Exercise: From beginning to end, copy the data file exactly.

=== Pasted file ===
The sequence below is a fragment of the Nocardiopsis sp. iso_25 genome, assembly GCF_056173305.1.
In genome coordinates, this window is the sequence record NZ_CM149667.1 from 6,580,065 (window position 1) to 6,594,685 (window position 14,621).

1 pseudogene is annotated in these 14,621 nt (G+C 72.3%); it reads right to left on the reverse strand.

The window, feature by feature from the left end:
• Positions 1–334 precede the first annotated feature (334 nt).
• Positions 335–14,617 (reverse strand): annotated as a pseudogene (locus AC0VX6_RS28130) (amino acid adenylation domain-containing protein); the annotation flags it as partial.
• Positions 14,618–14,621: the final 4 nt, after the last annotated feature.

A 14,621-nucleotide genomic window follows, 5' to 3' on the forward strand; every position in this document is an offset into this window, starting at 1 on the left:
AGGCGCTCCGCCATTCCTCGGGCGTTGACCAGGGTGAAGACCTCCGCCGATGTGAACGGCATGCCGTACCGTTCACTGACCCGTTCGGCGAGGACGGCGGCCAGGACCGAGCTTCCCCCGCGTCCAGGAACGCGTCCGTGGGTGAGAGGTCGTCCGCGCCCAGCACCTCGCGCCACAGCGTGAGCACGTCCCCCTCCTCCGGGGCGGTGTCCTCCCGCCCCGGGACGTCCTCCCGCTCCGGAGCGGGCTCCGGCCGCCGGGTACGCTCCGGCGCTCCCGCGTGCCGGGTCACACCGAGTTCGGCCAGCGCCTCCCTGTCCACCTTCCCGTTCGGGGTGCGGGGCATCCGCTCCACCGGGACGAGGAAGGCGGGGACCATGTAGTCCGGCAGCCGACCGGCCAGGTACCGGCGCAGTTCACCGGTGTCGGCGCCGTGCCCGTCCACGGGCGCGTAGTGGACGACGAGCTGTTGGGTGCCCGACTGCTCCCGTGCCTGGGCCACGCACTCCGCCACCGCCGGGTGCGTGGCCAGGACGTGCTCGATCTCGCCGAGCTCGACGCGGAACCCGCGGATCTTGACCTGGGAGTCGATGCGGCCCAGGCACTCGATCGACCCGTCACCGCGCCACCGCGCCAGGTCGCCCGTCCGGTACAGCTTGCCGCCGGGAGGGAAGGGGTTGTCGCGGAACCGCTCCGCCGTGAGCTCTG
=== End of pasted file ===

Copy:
The sequence below is a fragment of the Nocardiopsis sp. iso_25 genome, assembly GCF_056173305.1.
In genome coordinates, this window is the sequence record NZ_CM149667.1 from 6,580,065 (window position 1) to 6,594,685 (window position 14,621).

1 pseudogene is annotated in these 14,621 nt (G+C 72.3%); it reads right to left on the reverse strand.

The window, feature by feature from the left end:
• Positions 1–334 precede the first annotated feature (334 nt).
• Positions 335–14,617 (reverse strand): annotated as a pseudogene (locus AC0VX6_RS28130) (amino acid adenylation domain-containing protein); the annotation flags it as partial.
• Positions 14,618–14,621: the final 4 nt, after the last annotated feature.

A 14,621-nucleotide genomic window follows, 5' to 3' on the forward strand; every position in this document is an offset into this window, starting at 1 on the left:
AGGCGCTCCGCCATTCCTCGGGCGTTGACCAGGGTGAAGACCTCCGCCGATGTGAACGGCATGCCGTACCGTTCACTGACCCGTTCGGCGAGGACGGCGGCCAGGACCGAGCTTCCCCCGCGTCCAGGAACGCGTCCGTGGGTGAGAGGTCGTCCGCGCCCAGCACCTCGCGCCACAGCGTGAGCACGTCCCCCTCCTCCGGGGCGGTGTCCTCCCGCCCCGGGACGTCCTCCCGCTCCGGAGCGGGCTCCGGCCGCCGGGTACGCTCCGGCGCTCCCGCGTGCCGGGTCACACCGAGTTCGGCCAGCGCCTCCCTGTCCACCTTCCCGTTCGGGGTGCGGGGCATCCGCTCCACCGGGACGAGGAAGGCGGGGACCATGTAGTCCGGCAGCCGACCGGCCAGGTACCGGCGCAGTTCACCGGTGTCGGCGCCGTGCCCGTCCACGGGCGCGTAGTGGACGACGAGCTGTTGGGTGCCCGACTGCTCCCGTGCCTGGGCCACGCACTCCGCCACCGCCGGGTGCGTGGCCAGGACGTGCTCGATCTCGCCGAGCTCGACGCGGAACCCGCGGATCTTGACCTGGGAGTCGATGCGGCCCAGGCACTCGATCGACCCGTCACCGCGCCACCGCGCCAGGTCGCCCGTCCGGTACAGCTTGCCGCCGGGAGGGAAGGGGTTGTCGCGGAACCGCTCCGCCGTGAGCTCTG